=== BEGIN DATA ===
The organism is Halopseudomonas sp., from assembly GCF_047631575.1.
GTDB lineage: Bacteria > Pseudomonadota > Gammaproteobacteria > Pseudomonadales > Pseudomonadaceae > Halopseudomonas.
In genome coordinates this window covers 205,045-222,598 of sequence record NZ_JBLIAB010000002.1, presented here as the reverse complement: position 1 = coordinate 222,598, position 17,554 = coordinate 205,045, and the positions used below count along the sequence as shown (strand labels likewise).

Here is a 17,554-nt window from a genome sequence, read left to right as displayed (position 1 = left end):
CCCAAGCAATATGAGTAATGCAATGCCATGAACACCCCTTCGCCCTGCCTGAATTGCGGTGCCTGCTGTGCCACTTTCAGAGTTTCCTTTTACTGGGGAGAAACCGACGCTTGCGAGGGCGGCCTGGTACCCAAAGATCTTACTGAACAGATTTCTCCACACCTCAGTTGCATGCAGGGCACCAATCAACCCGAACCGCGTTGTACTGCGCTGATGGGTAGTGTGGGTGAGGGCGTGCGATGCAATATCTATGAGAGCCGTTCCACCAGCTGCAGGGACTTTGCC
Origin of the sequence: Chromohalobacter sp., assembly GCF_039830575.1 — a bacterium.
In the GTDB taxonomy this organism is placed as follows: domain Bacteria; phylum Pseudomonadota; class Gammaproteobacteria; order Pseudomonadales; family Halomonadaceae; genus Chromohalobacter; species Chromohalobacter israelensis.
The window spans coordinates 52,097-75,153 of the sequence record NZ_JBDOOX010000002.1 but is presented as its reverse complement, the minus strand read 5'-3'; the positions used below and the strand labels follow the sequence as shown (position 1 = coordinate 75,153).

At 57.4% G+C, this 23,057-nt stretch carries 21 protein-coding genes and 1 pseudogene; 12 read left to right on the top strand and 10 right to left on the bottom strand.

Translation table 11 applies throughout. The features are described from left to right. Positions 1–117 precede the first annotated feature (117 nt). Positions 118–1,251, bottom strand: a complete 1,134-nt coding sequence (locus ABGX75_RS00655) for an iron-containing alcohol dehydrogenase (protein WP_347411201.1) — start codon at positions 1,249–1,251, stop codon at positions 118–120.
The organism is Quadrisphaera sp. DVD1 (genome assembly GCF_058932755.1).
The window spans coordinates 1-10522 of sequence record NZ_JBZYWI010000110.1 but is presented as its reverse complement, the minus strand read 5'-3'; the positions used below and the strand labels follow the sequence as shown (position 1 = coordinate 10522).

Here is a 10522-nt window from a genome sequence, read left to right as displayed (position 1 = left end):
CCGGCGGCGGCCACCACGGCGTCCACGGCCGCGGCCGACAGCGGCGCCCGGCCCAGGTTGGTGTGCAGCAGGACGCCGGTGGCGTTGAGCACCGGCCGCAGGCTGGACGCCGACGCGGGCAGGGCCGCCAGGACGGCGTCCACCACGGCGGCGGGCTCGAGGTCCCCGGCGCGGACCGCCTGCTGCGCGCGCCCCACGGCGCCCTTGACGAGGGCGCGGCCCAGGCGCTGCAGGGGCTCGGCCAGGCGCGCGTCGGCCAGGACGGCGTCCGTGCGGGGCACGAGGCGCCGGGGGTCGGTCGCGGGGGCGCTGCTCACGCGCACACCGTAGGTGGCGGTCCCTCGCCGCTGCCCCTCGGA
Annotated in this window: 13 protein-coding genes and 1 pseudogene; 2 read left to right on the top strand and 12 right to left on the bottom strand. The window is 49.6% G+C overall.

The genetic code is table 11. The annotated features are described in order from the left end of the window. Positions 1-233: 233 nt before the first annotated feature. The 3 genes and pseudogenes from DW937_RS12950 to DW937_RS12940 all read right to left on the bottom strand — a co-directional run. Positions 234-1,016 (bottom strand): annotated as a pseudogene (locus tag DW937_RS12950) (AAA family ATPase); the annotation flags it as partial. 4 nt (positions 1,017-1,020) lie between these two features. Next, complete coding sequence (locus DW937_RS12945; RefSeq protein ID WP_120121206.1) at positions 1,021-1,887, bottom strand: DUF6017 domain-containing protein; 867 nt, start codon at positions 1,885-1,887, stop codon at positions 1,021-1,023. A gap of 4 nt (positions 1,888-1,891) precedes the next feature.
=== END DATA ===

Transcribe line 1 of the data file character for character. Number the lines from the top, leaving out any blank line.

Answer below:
The organism is Halopseudomonas sp., from assembly GCF_047631575.1.